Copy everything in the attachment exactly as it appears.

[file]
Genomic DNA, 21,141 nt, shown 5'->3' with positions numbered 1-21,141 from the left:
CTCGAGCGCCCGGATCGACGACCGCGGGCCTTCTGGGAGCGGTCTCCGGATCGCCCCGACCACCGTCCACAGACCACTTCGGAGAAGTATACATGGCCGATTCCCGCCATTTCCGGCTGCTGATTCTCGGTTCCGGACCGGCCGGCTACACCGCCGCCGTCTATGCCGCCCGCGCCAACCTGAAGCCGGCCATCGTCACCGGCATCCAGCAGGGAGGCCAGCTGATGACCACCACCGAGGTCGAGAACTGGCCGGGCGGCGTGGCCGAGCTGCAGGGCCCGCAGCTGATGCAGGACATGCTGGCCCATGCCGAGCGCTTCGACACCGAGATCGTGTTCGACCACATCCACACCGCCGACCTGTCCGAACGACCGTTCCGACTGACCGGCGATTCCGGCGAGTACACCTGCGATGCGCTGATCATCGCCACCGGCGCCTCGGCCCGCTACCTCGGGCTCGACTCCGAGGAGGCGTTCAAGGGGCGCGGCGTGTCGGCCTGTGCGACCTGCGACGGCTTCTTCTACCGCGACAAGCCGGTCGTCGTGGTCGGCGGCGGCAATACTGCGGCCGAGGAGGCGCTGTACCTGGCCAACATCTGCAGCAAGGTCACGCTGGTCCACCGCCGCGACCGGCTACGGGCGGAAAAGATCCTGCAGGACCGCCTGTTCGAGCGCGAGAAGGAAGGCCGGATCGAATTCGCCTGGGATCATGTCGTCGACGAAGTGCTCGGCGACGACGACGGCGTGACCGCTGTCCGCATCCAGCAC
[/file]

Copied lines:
Genomic DNA, 21,141 nt, shown 5'->3' with positions numbered 1-21,141 from the left:
CTCGAGCGCCCGGATCGACGACCGCGGGCCTTCTGGGAGCGGTCTCCGGATCGCCCCGACCACCGTCCACAGACCACTTCGGAGAAGTATACATGGCCGATTCCCGCCATTTCCGGCTGCTGATTCTCGGTTCCGGACCGGCCGGCTACACCGCCGCCGTCTATGCCGCCCGCGCCAACCTGAAGCCGGCCATCGTCACCGGCATCCAGCAGGGAGGCCAGCTGATGACCACCACCGAGGTCGAGAACTGGCCGGGCGGCGTGGCCGAGCTGCAGGGCCCGCAGCTGATGCAGGACATGCTGGCCCATGCCGAGCGCTTCGACACCGAGATCGTGTTCGACCACATCCACACCGCCGACCTGTCCGAACGACCGTTCCGACTGACCGGCGATTCCGGCGAGTACACCTGCGATGCGCTGATCATCGCCACCGGCGCCTCGGCCCGCTACCTCGGGCTCGACTCCGAGGAGGCGTTCAAGGGGCGCGGCGTGTCGGCCTGTGCGACCTGCGACGGCTTCTTCTACCGCGACAAGCCGGTCGTCGTGGTCGGCGGCGGCAATACTGCGGCCGAGGAGGCGCTGTACCTGGCCAACATCTGCAGCAAGGTCACGCTGGTCCACCGCCGCGACCGGCTACGGGCGGAAAAGATCCTGCAGGACCGCCTGTTCGAGCGCGAGAAGGAAGGCCGGATCGAATTCGCCTGGGATCATGTCGTCGACGAAGTGCTCGGCGACGACGACGGCGTGACCGCTGTCCGCATCCAGCAC